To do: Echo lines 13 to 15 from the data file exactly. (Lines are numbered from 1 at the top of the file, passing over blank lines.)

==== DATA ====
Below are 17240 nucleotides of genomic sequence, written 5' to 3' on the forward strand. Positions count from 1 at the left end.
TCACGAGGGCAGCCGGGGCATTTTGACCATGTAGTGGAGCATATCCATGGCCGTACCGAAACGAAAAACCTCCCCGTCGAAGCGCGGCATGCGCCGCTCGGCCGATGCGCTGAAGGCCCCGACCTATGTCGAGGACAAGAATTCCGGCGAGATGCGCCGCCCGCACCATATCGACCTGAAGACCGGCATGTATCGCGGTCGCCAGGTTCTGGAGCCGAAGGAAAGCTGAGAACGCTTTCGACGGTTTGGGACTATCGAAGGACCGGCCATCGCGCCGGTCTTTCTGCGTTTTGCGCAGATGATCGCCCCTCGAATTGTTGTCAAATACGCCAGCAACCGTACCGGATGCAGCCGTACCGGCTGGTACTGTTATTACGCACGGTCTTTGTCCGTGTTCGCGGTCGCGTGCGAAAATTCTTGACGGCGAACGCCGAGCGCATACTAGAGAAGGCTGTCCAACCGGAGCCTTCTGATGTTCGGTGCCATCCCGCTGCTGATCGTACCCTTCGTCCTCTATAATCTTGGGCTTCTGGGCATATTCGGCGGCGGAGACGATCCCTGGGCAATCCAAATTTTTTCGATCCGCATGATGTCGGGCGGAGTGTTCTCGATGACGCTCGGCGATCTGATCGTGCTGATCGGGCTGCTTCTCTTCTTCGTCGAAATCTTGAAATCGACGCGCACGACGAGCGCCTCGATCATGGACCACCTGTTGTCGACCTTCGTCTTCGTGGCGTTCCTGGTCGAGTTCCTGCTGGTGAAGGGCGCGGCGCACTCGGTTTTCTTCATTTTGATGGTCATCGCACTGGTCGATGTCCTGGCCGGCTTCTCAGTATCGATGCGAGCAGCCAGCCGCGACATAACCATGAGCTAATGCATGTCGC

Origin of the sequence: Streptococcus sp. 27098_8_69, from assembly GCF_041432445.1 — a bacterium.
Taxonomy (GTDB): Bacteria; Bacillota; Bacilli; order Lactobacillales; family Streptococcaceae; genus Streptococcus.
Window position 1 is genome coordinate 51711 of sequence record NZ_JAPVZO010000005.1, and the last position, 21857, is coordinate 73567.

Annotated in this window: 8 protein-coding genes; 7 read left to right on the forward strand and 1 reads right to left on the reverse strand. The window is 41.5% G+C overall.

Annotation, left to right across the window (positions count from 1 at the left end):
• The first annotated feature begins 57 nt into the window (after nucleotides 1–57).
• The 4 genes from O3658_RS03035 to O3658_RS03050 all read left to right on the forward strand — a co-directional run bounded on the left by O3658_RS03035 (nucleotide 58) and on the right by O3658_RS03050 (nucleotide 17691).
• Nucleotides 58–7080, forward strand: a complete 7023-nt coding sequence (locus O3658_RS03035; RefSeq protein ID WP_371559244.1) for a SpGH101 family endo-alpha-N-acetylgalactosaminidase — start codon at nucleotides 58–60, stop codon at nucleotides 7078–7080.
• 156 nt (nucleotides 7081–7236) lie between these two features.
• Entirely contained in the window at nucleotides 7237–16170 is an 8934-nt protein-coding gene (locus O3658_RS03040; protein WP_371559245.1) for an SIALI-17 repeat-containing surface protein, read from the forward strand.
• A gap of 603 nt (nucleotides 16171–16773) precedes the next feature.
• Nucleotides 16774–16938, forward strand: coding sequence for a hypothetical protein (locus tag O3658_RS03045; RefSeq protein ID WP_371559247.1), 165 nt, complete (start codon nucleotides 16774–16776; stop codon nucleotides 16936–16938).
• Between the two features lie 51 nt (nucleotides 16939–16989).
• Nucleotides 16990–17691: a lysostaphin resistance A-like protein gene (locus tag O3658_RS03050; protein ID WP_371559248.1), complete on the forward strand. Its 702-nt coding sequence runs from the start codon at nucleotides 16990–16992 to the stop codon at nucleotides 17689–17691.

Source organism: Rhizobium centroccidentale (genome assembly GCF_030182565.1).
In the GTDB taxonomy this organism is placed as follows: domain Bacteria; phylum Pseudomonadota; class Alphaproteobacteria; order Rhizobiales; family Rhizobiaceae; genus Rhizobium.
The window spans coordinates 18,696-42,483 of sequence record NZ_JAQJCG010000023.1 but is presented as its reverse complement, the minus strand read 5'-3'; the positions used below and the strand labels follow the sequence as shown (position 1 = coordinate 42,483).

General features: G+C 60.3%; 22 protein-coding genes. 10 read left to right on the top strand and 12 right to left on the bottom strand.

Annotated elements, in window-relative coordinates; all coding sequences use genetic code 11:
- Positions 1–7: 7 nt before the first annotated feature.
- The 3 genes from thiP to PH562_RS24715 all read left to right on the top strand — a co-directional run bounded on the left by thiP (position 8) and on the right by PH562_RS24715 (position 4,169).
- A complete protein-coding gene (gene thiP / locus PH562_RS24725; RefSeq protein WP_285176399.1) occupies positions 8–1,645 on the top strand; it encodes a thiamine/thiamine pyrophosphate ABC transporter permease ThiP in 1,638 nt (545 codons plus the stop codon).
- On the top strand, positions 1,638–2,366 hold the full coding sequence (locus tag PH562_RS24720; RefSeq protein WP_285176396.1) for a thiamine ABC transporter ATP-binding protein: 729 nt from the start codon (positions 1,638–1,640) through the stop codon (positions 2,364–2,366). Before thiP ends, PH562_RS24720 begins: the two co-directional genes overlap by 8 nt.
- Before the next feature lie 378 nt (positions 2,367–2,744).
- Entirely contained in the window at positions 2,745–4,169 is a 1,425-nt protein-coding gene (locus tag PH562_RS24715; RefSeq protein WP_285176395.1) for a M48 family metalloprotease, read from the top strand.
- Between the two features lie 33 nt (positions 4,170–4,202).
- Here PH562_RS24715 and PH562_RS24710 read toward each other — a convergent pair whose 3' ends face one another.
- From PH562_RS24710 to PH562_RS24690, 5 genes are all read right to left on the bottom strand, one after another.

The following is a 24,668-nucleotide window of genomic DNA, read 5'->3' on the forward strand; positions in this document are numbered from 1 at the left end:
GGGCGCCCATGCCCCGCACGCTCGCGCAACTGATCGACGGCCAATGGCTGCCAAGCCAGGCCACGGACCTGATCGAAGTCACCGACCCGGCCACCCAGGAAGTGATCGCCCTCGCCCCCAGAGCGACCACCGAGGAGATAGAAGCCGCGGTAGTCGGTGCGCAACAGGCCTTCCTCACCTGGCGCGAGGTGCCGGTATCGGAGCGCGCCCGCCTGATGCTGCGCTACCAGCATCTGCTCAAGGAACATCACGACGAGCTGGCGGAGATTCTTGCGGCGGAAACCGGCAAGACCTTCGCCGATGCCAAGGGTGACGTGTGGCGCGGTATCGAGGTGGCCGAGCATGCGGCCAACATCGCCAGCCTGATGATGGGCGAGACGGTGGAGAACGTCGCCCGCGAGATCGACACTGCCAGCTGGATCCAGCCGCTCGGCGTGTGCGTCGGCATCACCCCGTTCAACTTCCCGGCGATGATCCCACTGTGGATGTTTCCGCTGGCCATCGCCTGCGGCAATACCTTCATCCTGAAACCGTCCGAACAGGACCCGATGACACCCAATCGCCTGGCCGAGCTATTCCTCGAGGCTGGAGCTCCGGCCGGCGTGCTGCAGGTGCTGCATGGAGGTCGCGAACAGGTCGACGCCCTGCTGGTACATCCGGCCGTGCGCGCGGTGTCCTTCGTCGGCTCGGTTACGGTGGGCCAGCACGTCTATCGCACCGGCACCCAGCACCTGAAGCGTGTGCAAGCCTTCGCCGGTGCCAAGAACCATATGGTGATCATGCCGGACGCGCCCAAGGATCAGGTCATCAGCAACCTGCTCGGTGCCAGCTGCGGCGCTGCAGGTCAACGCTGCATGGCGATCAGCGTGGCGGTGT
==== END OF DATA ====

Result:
• A gap of 603 nt (nucleotides 16171–16773) precedes the next feature.
• Nucleotides 16774–16938, forward strand: coding sequence for a hypothetical protein (locus tag O3658_RS03045; RefSeq protein ID WP_371559247.1), 165 nt, complete (start codon nucleotides 16774–16776; stop codon nucleotides 16936–16938).
• Between the two features lie 51 nt (nucleotides 16939–16989).